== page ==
A battalion of loyal Americans stood battle-ready on the spine of Kings Mountain above you. Lord Cornwallis' powerful army had ground its way north from Charleston with an unbroken string of British victories. Throughout the summer of 1780, His Majesty's Inspector of Militia, Major Patrick Ferguson, had successfully convinced thousands of Carolina men to take up arms to defend the government under which they had been born and raised. Now Ferguson and 1,000 loyalists - one third of the King's army south of New York - had taken their stand on this ridge, primed to finish off the rebels gathering around them.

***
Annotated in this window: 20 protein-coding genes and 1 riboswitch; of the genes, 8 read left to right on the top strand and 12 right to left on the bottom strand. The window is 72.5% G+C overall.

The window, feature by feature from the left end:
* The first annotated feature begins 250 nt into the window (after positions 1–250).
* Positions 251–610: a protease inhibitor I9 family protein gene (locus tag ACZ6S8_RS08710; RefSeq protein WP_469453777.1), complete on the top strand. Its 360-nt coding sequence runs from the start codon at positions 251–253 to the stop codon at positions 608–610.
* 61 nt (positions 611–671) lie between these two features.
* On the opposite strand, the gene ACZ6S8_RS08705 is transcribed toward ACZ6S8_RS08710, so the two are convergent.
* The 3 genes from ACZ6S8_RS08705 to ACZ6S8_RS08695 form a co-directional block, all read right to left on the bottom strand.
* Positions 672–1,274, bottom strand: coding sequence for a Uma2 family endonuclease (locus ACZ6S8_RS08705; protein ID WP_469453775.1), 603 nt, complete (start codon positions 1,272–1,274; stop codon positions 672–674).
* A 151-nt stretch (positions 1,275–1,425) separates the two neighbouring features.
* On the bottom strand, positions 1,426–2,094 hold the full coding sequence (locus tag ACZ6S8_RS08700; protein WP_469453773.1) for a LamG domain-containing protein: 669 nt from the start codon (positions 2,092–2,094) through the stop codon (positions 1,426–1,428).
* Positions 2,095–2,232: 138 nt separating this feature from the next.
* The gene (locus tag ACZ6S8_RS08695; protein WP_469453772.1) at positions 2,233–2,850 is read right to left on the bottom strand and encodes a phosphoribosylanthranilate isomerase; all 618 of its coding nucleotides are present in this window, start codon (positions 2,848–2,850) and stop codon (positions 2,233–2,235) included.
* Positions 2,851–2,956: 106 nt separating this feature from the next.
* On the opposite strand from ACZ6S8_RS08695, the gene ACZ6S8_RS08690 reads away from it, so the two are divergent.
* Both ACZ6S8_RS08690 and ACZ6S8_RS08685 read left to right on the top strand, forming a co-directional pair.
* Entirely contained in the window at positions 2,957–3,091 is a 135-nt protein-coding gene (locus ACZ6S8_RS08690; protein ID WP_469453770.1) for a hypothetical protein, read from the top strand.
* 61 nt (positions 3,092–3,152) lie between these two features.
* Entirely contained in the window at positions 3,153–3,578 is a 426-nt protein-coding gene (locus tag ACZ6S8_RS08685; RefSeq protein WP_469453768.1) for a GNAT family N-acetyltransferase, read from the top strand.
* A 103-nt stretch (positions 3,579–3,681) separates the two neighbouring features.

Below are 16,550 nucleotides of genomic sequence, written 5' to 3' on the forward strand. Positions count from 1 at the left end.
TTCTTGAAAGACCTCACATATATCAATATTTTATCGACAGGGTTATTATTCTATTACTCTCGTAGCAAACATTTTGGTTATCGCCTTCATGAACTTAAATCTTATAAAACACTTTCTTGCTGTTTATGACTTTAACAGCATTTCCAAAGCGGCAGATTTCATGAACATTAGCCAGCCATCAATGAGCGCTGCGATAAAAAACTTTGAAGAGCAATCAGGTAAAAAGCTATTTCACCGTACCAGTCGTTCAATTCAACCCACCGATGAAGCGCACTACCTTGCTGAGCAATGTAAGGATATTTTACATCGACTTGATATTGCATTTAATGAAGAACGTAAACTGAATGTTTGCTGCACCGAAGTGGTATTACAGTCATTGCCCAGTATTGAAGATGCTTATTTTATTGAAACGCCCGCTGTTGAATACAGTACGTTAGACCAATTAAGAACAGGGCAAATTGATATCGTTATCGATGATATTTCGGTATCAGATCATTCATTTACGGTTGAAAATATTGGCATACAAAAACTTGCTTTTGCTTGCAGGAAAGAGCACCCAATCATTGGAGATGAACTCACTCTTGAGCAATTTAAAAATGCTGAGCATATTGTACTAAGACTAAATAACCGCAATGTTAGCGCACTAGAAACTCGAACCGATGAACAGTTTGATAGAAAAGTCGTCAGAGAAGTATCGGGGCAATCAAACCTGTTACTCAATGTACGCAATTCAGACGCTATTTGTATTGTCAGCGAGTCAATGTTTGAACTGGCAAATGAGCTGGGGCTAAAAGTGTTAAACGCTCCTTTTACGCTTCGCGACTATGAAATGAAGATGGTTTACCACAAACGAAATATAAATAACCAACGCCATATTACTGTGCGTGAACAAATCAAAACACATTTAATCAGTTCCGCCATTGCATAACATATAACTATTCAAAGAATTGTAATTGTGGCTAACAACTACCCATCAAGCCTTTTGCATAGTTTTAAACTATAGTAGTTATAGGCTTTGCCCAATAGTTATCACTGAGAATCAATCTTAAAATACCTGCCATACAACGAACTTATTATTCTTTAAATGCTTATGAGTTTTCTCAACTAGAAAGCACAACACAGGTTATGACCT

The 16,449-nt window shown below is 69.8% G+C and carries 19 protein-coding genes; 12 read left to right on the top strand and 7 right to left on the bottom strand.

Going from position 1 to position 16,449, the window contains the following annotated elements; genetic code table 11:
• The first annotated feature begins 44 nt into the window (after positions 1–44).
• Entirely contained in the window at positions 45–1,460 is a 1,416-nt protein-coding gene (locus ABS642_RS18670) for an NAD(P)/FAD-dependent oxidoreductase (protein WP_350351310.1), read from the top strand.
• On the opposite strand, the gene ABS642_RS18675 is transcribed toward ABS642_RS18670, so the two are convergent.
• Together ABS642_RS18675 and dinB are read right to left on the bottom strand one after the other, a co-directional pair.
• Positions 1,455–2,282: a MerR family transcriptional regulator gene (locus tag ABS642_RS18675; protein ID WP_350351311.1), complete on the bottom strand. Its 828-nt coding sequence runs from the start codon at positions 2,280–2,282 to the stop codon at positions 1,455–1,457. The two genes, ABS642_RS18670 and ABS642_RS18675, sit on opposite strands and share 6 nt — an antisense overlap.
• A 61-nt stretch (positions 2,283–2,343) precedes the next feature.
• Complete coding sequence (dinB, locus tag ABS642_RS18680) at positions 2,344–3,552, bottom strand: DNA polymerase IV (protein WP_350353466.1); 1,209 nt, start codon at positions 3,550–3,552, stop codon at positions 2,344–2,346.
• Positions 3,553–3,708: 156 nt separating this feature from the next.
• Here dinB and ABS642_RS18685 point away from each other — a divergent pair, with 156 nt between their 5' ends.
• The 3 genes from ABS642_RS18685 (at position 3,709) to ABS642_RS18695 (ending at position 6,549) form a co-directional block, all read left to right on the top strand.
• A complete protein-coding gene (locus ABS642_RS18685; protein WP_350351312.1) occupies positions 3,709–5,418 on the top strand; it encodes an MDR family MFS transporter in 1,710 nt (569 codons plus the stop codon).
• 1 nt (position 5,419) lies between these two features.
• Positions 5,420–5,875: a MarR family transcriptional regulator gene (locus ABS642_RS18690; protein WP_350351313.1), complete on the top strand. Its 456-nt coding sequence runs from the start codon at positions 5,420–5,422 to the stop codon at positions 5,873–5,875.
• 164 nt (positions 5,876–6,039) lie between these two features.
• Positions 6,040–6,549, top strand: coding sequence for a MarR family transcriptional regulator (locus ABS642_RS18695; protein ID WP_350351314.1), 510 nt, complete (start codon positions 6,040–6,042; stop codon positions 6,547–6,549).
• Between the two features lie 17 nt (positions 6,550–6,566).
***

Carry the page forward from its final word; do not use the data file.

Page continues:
In the background of the marker are depictions of the Tory soldiers.
Most of the Tories who fought here came from the Carolinas. Just like the Whigs, they had no military uniforms. A green sprig of pine in their hats was their only identification.
Loyalists militia trained long hours to master handling Brown Bess muskets. Like their redcoat instructors, they expected their bayonets to carry the day on any battlefield.
Nine-tenths of Ferguson's force here were Carolina Tories.
Only about 120 provincial soldiers wore the redcoat here. These troops were men from Connecticut, New York, and New Jersey who had joined the British army early in the war.